Kidney Disease On The Rise

95 on Dialysis, 85 on waiting list

Dr. Merle Clarke
Dr. Merle Clarke

WITH 95 people on dialysis in Saint Lucia and another 85 on the waiting list, The Renal Association, in conjunction with the Ministry of Health, Wellness, Human Services and Gender Relations is calling on Saint Lucians to be on their guard against contracting diabetes and high blood pressure, which could lead to kidney disease.

The call comes amid the fear that there are more patients out in the public who may be in need of kidney care than what health authorities have calculated.

“Records indicate 150 patients with stage four kidney disease and 172 documented stage three patients. I stress on the word documented because usually what you have documented is just the tip of the iceberg. So there are probably quite a few patients out there that we do need to capture, especially diabetics and hypertensives who have a predisposition to develop kidney disease or chronic kidney disease especially if they don’t have good control of their blood pressures and their blood sugars,” Dr. Merle Clarke, Consultant Nephrologist with the Ministry of Health said.

The Renal Association and the Ministry will soon be embarking on a sensitization drive to culminate on March 15 at the Beausejour indoor sports facility. There will be talks at various schools, radio and television interviews and a celebrity sports day scheduled for that date.

Kimberly Francis who is a police officer, mother and wife is also calling on Saint Lucians to eat right and exercise enough to prevent kidney disease.

Francis who understands all too well the problems associated with kidney diseases is a dialysis patient. According to her when she was first diagnosed with kidney problems she was distraught and in disbelief, unable to comprehend her diagnosis.

“Why me,” she stated, adding that as time went by she learned to accept her condition.

Francis has been on dialysis from September 2013, undergoing treatment three days a week, four hours per session.

“I am appealing to everyone to take care of themselves, take care of their kidneys. It doesn’t come with age, it is something that someone just develops. It can be hereditary, so I am asking everyone to take care of themselves, eat right, diet and exercise,” she said.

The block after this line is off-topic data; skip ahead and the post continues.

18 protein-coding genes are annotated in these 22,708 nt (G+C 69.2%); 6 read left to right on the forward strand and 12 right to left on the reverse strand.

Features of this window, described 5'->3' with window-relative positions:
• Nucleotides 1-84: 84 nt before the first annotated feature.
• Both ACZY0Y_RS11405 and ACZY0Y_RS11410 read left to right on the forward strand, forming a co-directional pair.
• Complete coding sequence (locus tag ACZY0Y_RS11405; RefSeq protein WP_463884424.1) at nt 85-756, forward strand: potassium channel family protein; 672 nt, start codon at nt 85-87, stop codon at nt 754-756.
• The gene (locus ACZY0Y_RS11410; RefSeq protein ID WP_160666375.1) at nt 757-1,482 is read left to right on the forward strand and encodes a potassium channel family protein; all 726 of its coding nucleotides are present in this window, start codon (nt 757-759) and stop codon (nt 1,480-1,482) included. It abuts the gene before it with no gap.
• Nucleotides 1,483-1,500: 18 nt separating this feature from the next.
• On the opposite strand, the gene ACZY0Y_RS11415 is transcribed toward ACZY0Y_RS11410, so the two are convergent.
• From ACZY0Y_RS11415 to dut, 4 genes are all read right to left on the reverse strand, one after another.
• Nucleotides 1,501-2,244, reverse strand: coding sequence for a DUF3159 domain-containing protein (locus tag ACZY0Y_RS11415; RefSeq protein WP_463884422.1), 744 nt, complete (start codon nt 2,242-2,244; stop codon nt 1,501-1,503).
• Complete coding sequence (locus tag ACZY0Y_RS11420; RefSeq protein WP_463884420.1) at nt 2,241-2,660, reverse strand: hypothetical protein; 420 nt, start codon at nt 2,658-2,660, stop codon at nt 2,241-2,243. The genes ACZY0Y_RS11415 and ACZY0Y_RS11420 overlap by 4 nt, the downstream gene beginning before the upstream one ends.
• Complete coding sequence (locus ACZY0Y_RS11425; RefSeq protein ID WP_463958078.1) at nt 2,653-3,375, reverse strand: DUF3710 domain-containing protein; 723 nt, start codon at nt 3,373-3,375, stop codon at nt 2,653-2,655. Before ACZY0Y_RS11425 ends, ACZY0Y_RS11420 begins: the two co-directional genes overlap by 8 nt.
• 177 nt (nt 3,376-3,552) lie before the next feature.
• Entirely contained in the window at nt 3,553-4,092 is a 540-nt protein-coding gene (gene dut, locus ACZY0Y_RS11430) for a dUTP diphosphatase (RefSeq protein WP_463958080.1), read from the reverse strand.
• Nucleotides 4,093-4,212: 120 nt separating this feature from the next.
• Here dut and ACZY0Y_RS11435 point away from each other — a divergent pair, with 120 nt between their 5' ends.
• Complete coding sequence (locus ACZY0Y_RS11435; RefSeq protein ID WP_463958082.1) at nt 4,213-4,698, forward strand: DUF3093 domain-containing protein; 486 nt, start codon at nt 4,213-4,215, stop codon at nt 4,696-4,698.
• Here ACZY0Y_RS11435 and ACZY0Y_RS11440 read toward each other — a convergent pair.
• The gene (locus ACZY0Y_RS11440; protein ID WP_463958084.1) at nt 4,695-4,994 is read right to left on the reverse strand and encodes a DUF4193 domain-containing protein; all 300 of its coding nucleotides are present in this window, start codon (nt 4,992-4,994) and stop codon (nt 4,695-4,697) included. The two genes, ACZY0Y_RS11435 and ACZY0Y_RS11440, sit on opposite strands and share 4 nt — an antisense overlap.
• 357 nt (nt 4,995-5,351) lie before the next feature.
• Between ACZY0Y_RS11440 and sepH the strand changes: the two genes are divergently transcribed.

The call to eat right and exercise also comes from Dr. Clarke who noted that most patients are asymptomatic, meaning that though they have the disease they experience no symptoms, in the early stages. However their chances of early detection may go unnoticed if they do not undertake regular checkups with a physician.

“And these are the patients who are out there who have not been detected and that creates a big problem for us. We are still getting quite a few patients who are coming in with stage five kidney diseases,” Dr. Clarke said.

Dr. Clarke explains that the 85 patients on the waiting list are persons who require dialysis but the government operated health institutions cannot provide it because they do not have the resources to do so.

“So we try to manage those patients conservatively. Try to do the best we can to manage them. The situation is quite serious and these are all stage five patients,” Dr. Clarke said.

She explained that dialysis takes up the largest part of the health care budget which is not sustainable in a resource poor environment therefore the focus is on the health care providers, the Renal Association and the Ministry of Health to sensitize the public on the importance of having diabetes and high blood pressure controlled to prevent the development of kidney disease.

“We are simply never going to be able to treat everybody who requires dialysis who has end stage kidney disease. So public sensitization is our aim,” Dr. Clarke said.

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